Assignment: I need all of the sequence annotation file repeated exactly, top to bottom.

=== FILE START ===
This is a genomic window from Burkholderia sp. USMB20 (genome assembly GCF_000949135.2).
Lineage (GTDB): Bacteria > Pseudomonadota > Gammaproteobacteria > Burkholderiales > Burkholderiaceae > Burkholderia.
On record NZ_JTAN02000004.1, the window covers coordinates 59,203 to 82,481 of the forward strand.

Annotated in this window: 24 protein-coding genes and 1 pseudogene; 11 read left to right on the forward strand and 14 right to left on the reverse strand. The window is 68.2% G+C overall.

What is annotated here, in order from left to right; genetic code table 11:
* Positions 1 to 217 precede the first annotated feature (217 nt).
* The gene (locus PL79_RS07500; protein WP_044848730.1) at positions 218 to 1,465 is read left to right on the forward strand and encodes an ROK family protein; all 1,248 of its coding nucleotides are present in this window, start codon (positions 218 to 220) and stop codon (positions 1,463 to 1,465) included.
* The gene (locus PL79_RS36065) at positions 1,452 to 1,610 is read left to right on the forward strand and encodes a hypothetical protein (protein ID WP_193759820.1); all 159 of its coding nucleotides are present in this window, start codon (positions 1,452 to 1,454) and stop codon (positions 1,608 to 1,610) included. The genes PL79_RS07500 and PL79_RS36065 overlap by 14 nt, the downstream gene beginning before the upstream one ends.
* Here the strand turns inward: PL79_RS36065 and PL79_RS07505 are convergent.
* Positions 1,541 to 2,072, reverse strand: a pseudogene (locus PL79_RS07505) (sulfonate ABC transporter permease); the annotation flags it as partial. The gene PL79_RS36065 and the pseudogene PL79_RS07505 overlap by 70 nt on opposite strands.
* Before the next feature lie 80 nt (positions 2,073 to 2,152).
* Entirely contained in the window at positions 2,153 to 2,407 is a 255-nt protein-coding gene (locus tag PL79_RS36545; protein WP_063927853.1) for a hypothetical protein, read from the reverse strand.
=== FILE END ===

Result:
This is a genomic window from Burkholderia sp. USMB20 (genome assembly GCF_000949135.2).
Lineage (GTDB): Bacteria > Pseudomonadota > Gammaproteobacteria > Burkholderiales > Burkholderiaceae > Burkholderia.
On record NZ_JTAN02000004.1, the window covers coordinates 59,203 to 82,481 of the forward strand.

Annotated in this window: 24 protein-coding genes and 1 pseudogene; 11 read left to right on the forward strand and 14 right to left on the reverse strand. The window is 68.2% G+C overall.

What is annotated here, in order from left to right; genetic code table 11:
* Positions 1 to 217 precede the first annotated feature (217 nt).
* The gene (locus PL79_RS07500; protein WP_044848730.1) at positions 218 to 1,465 is read left to right on the forward strand and encodes an ROK family protein; all 1,248 of its coding nucleotides are present in this window, start codon (positions 218 to 220) and stop codon (positions 1,463 to 1,465) included.
* The gene (locus PL79_RS36065) at positions 1,452 to 1,610 is read left to right on the forward strand and encodes a hypothetical protein (protein ID WP_193759820.1); all 159 of its coding nucleotides are present in this window, start codon (positions 1,452 to 1,454) and stop codon (positions 1,608 to 1,610) included. The genes PL79_RS07500 and PL79_RS36065 overlap by 14 nt, the downstream gene beginning before the upstream one ends.
* Here the strand turns inward: PL79_RS36065 and PL79_RS07505 are convergent.
* Positions 1,541 to 2,072, reverse strand: a pseudogene (locus PL79_RS07505) (sulfonate ABC transporter permease); the annotation flags it as partial. The gene PL79_RS36065 and the pseudogene PL79_RS07505 overlap by 70 nt on opposite strands.
* Before the next feature lie 80 nt (positions 2,073 to 2,152).
* Entirely contained in the window at positions 2,153 to 2,407 is a 255-nt protein-coding gene (locus tag PL79_RS36545; protein WP_063927853.1) for a hypothetical protein, read from the reverse strand.